N. Kasabov received MSc degree in Electrical Eng., spec. Computer Science, in 1971 and Ph.D. degree in Mathematical Sciences in 1975 from the Technical University in Sofia. He has published over 550 works in the areas of intelligent systems, neural networks, connectionist and hybrid connectionist systems, fuzzy systems, expert systems, bioinformatics, neuroinformatics. He is a Fellow of IEEE, Fellow of the Royal Society of New Zealand and a Distinguished Visiting Fellow of the RAE UK. He is a Past President of the International Neural Network Society (INNS) and the Asia Pacific Neural Network Assembly (APNNA) and currently - a member of the INNS and APNNA Governing Boards. Kasabov is the Director of the Knowledge Engineering and Discovery Research Institute (www.kedri.aut.ac.nz) and Personal Chair of Knowledge Engineering in Auckland University of Technology, New Zealand.

Dr Josafath I Espinosa-Ramos, Knowledge Engineering & Discovery Research Institute (KEDRI), Auckland University of Technology, New Zealand (josafath.ramos@aut.ac.nz)
Dr. Josafath Israel Espinosa Ramos holds a MSc in cybernetics from La Salle University, Mexico City, and a PhD in computer science at the Centre for Computing Research of the National Polytechnic Institute, Mexico City. His main research interests are in the areas of computational neuroscience, evolutionary algorithms and machine learning. Currently, he is working as a research officer at the Knowledge Engineering and Discovery Research Institute (KEDRI) in the Auckland University of Technology, New Zealand, applying spiking neural networks to model multisensory and multivariate streaming data. The aim of this research is analyzing the spatial and temporal relationships among the variables that describe the dynamics of a sensor network.

ASSOC Prof André Grüning, Department of Computing, University of Surrey, Guildford, Surrey (a.gruning@surrey.ac.uk).
Dr. Andre Grüning is a senior lecturer (associate professor) in the Department of Computer Science at the University of Surrey. His research focuses on learning algorithms for Spiking Neural Networks. He currently leads the Task “Functional plasticity for multi-compartment neurons” within the Human Brain Project.  Previously he held research positions in Computational Neuroscience Group at SISSA, Italy, in cognitive psychology at the University of Warwick and in Complex Systems at the Max-Planck-Institute for Mathematics in Sciences. He is a board member of the ENNS. Andre strongly believes that research into Spiking Neural Networks will both boost our understand of how the brain works and help us build more powerful computational devices.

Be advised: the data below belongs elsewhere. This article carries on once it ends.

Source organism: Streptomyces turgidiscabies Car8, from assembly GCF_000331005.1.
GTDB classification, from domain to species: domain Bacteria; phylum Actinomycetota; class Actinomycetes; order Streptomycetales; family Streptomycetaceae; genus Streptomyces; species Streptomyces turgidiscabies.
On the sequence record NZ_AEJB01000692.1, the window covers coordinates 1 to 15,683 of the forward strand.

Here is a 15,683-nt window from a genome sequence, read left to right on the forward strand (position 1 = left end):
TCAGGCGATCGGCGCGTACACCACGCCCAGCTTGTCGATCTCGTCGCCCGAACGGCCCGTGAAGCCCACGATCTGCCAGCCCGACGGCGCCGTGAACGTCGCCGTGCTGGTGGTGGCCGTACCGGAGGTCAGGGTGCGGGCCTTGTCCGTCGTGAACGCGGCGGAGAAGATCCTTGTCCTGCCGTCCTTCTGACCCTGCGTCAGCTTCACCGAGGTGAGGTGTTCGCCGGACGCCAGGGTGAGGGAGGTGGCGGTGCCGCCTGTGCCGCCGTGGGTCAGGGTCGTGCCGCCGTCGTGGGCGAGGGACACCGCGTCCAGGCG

Maryam Doborjeh, Knowledge Engineering & Discovery Research Institute (KEDRI), Auckland University of Technology, New Zealand (mgholami@aut.ac.nz)
M. G. Doborjeh obtained her MSc degree in Computer Science from Easter Mediterranean University, North Cyprus in 2012.  She is currently a PhD student and research assistant at the Knowledge Engineering and Discovery Research Institute (KEDRI) in the Auckland University of Technology, New Zealand. Her main research area is developing methods for the analysis of dynamic patterns in spatiotemporal data (such as EEG and fMRI data) using spiking neural network architecture.

Dr Joseph Chrol-Cannon, UK. (Joseph.Chrol-Cannon@surrey.ac.uk)
Dr. Joseph Chrol-Cannon received a PhD degree in Computer Science from the University of Surrey in 2016. The topic of his thesis was the application and analysis of synaptic plasticity in spiking networks for machine learning pattern recognition tasks. Since 2015, as a research fellow, he has been investigating spiking neuron encoding. Currently, he is working at the Surrey Technology Center, applying neural network learning in the area of finance.